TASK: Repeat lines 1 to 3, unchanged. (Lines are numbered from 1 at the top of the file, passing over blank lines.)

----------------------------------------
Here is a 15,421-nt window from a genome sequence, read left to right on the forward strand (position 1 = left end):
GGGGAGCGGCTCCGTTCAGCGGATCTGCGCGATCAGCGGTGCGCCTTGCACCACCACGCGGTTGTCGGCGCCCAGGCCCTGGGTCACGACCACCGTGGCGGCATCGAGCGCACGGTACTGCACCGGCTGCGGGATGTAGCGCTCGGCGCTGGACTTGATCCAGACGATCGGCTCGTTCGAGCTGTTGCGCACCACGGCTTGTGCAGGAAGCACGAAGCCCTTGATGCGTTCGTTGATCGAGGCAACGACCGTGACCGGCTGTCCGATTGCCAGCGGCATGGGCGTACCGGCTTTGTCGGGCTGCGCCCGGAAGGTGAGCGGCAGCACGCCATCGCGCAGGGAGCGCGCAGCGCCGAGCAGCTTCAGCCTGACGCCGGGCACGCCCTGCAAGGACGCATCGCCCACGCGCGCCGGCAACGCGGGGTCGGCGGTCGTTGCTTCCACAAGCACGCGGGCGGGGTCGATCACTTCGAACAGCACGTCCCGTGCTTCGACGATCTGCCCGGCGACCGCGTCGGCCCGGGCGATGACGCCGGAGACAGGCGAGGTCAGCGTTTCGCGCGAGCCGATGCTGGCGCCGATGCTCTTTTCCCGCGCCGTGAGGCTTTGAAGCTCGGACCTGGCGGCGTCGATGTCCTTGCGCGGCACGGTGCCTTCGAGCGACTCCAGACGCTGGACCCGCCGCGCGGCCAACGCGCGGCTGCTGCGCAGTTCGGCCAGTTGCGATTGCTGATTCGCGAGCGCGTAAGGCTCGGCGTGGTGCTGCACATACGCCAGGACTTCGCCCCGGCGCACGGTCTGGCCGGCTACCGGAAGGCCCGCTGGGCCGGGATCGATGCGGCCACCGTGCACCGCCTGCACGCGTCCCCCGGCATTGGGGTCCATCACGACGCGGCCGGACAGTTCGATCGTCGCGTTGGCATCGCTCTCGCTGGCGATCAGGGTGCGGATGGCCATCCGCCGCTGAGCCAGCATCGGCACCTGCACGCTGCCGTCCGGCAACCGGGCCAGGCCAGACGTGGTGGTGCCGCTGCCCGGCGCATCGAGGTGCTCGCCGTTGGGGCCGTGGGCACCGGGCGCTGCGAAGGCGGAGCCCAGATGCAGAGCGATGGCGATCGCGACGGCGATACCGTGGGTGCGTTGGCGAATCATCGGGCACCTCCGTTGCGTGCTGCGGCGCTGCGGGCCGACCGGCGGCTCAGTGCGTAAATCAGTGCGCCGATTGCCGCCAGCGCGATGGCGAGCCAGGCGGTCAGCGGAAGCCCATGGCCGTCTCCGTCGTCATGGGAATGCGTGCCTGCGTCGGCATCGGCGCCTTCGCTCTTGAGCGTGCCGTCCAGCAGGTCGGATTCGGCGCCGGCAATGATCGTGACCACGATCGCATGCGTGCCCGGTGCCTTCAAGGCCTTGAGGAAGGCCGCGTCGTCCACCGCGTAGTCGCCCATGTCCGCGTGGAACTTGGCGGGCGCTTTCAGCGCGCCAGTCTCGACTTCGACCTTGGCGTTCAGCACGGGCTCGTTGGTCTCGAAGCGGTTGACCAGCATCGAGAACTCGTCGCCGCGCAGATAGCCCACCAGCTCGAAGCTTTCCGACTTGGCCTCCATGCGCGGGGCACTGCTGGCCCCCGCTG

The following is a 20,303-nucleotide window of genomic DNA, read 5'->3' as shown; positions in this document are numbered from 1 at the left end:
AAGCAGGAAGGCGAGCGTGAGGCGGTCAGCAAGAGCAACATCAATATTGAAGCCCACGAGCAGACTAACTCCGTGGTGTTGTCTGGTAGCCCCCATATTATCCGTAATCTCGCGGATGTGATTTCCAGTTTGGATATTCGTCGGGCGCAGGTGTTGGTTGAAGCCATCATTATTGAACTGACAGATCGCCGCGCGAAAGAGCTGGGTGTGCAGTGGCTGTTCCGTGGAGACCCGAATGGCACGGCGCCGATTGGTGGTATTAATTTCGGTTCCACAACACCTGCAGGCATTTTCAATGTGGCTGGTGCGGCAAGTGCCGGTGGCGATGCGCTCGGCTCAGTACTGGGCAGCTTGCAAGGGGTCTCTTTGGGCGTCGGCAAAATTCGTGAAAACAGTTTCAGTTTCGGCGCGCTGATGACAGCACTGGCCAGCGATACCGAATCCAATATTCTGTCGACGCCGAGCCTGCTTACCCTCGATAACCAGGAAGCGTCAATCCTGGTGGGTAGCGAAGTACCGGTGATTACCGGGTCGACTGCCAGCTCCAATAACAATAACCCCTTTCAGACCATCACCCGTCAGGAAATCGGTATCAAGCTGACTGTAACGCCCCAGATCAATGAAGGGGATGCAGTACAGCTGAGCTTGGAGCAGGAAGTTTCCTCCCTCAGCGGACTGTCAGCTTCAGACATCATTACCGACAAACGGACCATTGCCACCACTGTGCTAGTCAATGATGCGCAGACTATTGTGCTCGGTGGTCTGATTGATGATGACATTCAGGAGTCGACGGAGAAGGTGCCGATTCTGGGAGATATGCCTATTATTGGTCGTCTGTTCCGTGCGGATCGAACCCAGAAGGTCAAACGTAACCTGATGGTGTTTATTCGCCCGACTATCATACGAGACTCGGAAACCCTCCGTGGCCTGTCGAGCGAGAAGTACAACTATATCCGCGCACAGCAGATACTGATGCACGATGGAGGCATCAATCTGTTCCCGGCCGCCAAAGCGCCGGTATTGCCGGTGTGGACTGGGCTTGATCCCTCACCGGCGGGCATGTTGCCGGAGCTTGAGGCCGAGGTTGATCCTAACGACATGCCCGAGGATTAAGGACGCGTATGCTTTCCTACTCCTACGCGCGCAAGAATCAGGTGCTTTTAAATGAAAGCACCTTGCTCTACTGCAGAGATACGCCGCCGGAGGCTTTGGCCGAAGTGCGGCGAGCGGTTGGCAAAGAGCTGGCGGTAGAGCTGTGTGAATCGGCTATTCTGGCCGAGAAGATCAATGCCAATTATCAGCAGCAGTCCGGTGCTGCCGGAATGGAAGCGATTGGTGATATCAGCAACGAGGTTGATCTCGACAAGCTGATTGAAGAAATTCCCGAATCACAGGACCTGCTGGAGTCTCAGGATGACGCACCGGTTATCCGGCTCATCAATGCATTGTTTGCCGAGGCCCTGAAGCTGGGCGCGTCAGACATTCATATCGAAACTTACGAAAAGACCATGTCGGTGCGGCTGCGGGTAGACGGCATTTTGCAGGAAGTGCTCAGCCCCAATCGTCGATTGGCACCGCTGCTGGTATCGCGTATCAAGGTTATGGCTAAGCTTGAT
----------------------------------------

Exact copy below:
Here is a 15,421-nt window from a genome sequence, read left to right on the forward strand (position 1 = left end):
GGGGAGCGGCTCCGTTCAGCGGATCTGCGCGATCAGCGGTGCGCCTTGCACCACCACGCGGTTGTCGGCGCCCAGGCCCTGGGTCACGACCACCGTGGCGGCATCGAGCGCACGGTACTGCACCGGCTGCGGGATGTAGCGCTCGGCGCTGGACTTGATCCAGACGATCGGCTCGTTCGAGCTGTTGCGCACCACGGCTTGTGCAGGAAGCACGAAGCCCTTGATGCGTTCGTTGATCGAGGCAACGACCGTGACCGGCTGTCCGATTGCCAGCGGCATGGGCGTACCGGCTTTGTCGGGCTGCGCCCGGAAGGTGAGCGGCAGCACGCCATCGCGCAGGGAGCGCGCAGCGCCGAGCAGCTTCAGCCTGACGCCGGGCACGCCCTGCAAGGACGCATCGCCCACGCGCGCCGGCAACGCGGGGTCGGCGGTCGTTGCTTCCACAAGCACGCGGGCGGGGTCGATCACTTCGAACAGCACGTCCCGTGCTTCGACGATCTGCCCGGCGACCGCGTCGGCCCGGGCGATGACGCCGGAGACAGGCGAGGTCAGCGTTTCGCGCGAGCCGATGCTGGCGCCGATGCTCTTTTCCCGCGCCGTGAGGCTTTGAAGCTCGGACCTGGCGGCGTCGATGTCCTTGCGCGGCACGGTGCCTTCGAGCGACTCCAGACGCTGGACCCGCCGCGCGGCCAACGCGCGGCTGCTGCGCAGTTCGGCCAGTTGCGATTGCTGATTCGCGAGCGCGTAAGGCTCGGCGTGGTGCTGCACATACGCCAGGACTTCGCCCCGGCGCACGGTCTGGCCGGCTACCGGAAGGCCCGCTGGGCCGGGATCGATGCGGCCACCGTGCACCGCCTGCACGCGTCCCCCGGCATTGGGGTCCATCACGACGCGGCCGGACAGTTCGATCGTCGCGTTGGCATCGCTCTCGCTGGCGATCAGGGTGCGGATGGCCATCCGCCGCTGAGCCAGCATCGGCACCTGCACGCTGCCGTCCGGCAACCGGGCCAGGCCAGACGTGGTGGTGCCGCTGCCCGGCGCATCGAGGTGCTCGCCGTTGGGGCCGTGGGCACCGGGCGCTGCGAAGGCGGAGCCCAGATGCAGAGCGATGGCGATCGCGACGGCGATACCGTGGGTGCGTTGGCGAATCATCGGGCACCTCCGTTGCGTGCTGCGGCGCTGCGGGCCGACCGGCGGCTCAGTGCGTAAATCAGTGCGCCGATTGCCGCCAGCGCGATGGCGAGCCAGGCGGTCAGCGGAAGCCCATGGCCGTCTCCGTCGTCATGGGAATGCGTGCCTGCGTCGGCATCGGCGCCTTCGCTCTTGAGCGTGCCGTCCAGCAGGTCGGATTCGGCGCCGGCAATGATCGTGACCACGATCGCATGCGTGCCCGGTGCCTTCAAGGCCTTGAGGAAGGCCGCGTCGTCCACCGCGTAGTCGCCCATGTCCGCGTGGAACTTGGCGGGCGCTTTCAGCGCGCCAGTCTCGACTTCGACCTTGGCGTTCAGCACGGGCTCGTTGGTCTCGAAGCGGTTGACCAGCATCGAGAACTCGTCGCCGCGCAGATAGCCCACCAGCTCGAAGCTTTCCGACTTGGCCTCCATGCGCGGGGCACTGCTGGCCCCCGCTG

The following is a 20,303-nucleotide window of genomic DNA, read 5'->3' as shown; positions in this document are numbered from 1 at the left end: